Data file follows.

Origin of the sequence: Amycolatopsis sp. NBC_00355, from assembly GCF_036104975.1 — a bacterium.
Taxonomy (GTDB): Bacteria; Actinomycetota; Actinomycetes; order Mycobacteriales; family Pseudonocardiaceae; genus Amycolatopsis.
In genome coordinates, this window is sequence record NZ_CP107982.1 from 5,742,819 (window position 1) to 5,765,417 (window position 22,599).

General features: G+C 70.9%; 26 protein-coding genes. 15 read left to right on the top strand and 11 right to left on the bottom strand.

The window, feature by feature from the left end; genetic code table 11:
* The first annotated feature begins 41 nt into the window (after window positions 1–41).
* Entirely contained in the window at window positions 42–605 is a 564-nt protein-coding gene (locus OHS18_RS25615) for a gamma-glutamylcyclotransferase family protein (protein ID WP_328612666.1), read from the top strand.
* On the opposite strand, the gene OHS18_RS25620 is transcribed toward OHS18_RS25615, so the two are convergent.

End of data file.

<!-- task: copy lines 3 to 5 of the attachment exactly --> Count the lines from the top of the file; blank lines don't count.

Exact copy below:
In genome coordinates, this window is sequence record NZ_CP107982.1 from 5,742,819 (window position 1) to 5,765,417 (window position 22,599).

General features: G+C 70.9%; 26 protein-coding genes. 15 read left to right on the top strand and 11 right to left on the bottom strand.

The window, feature by feature from the left end; genetic code table 11: